It’s your job–more accurately the job of your business–to develop those tools and to teach your people how to use them

It’s your people’s job to use the tools you have developed and to recommend improvements based on their experience with them

The blessing of ordinary people is that they make your job more difficult. The typical owner of a small business prefers highly skilled people because he believes they make his job easier–he can simply leave the work to them.
That is, typical business owner prefers Management by Abdication to Management by Delegation. This makes the business grow to become dependant on the whims and moods of its people

When you intentionally build a business around the skills of ordinary people, you will be forced to ask the difficult questions about how to produce a result without the extraordinary ones
You will be forced to find a system that leverages your ordinary people to the point where they produce extraordinary results over and over again

Without documentation, all routinized work turns into exceptions

Franchise Prototype is the name for my business-as-a-product that works independent of me

Part III: Building a Small Business That Works

Innovation is often thought of as creativity. The difference between creativity and innovation is the difference between thinking about getting things done in the world and getting things done

Creativity thinks up new things. Innovation does new things

Business Development Process
1. Innovation
2. Quantification
3. Orchestration

The definition of a franchise is simply your unique way of doing business

Once you’ve innovated, quantified and orchestrated something in your business, you must continue to innovate, quantify and orchestrate it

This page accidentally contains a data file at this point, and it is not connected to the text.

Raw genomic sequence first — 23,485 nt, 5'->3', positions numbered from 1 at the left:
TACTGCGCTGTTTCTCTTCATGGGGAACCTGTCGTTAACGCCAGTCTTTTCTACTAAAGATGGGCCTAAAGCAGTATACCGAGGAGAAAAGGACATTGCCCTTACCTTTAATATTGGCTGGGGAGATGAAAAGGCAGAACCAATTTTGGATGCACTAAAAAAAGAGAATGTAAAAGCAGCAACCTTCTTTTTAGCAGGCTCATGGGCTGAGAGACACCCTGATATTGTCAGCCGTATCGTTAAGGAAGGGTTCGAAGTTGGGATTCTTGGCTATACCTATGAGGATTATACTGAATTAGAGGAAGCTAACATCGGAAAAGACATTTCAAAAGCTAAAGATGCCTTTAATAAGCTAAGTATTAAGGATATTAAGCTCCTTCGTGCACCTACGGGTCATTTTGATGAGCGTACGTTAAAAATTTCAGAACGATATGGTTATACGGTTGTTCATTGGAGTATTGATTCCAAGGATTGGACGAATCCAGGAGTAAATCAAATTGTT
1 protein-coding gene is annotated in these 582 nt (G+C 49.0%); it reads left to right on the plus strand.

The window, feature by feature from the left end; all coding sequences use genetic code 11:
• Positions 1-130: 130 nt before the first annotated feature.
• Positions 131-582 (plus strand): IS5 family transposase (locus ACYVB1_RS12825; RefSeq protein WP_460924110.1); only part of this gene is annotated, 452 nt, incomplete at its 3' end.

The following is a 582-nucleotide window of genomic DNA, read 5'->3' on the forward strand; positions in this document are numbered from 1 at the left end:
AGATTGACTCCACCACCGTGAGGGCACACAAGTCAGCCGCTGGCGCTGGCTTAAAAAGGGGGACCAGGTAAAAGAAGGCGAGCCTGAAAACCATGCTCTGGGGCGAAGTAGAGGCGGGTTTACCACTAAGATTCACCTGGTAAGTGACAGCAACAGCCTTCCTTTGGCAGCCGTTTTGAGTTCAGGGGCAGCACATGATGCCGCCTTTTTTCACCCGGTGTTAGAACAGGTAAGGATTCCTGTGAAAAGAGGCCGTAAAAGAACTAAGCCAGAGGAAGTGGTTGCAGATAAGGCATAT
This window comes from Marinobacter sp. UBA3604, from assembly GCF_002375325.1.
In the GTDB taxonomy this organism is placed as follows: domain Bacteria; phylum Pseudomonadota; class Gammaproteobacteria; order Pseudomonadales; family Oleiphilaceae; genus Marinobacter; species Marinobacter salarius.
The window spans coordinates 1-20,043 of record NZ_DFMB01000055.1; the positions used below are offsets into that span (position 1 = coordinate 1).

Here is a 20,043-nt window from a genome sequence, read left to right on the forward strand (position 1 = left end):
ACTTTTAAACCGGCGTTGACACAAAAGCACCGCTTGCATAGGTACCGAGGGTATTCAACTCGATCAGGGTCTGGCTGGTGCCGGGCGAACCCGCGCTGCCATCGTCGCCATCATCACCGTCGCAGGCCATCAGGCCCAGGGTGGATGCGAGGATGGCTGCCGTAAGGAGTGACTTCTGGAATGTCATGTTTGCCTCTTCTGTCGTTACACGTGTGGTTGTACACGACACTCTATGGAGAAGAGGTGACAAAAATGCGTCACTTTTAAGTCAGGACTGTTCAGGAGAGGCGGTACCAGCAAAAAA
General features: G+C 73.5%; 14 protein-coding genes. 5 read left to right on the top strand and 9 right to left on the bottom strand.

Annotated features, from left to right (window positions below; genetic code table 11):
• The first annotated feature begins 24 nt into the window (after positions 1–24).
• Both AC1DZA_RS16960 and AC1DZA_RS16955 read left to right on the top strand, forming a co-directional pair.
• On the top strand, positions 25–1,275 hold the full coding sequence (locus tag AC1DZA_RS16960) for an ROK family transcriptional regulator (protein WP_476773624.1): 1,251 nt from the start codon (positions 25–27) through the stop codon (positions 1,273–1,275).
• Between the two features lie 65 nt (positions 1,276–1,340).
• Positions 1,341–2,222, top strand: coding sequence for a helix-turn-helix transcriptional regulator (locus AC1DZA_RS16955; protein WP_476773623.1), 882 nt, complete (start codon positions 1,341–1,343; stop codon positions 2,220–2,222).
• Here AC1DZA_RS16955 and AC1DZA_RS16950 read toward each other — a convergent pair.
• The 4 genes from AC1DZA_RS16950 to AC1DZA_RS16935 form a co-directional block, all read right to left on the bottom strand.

The Business Development Process is dynamic, simply because the world, moving as it does, will not tolerate a stationary object. The world will collide with whatever you have created, and sooner or later destroy it

Don Juan in Carlos Castaneda’s A Separate Reality: “The difference between a warrior and an ordinary man is that a warrior sees everything as a challenge, while an ordinary man sees everything as either a blessing or a curse.”

The commodity is the thing your customer actually walks out with in his hand. The product is what your customer feels as he walks out of your business.
What he feels about your business, not what he feels about the commodity

The truth is, nobody’s interested in the commodity. People buy feelings

Every business has a Central Demographic Model. That is, a most probable customer

Central Psychographic Model tells why the customer buys

The only way to tell whether the business is worth pursuing or not is to determine how many selling opportunities you have (your customers’ demographics) and how successfully you can satisfy the emotional or perceived needs lurking there (your customer’s psychographics)

Take every person seriously
Take every operation seriously

The idea is the following.
1. Customer is not always right but whether he is or not, it is our job to make him feel that way
2. Everyone who works here is expected to work toward being the best he can possibly be at the tasks he’s accountable for. When he can’t do that, he should act like he is until he gets around to it. And if he’s unwilling to act like it, he should leave
3. Business is a place where everything we know how to do is tested by what we don’t know how to do, and that the conflict between the two is what creates growth, what creates meaning

In a sales presentation, the sale is made or lost in the first 3 minutes. Same goes for headline in an ad

And all that happens after that psychographic moment of truth, after the buying decision is made, is that the Unconscious Mind sends its answer up to the Conscious Mind, which then goes back outinto the world to assemble the rational armament it needs to support its already determined emotional commitment

And that’s how buying decisions are made. Irrationality!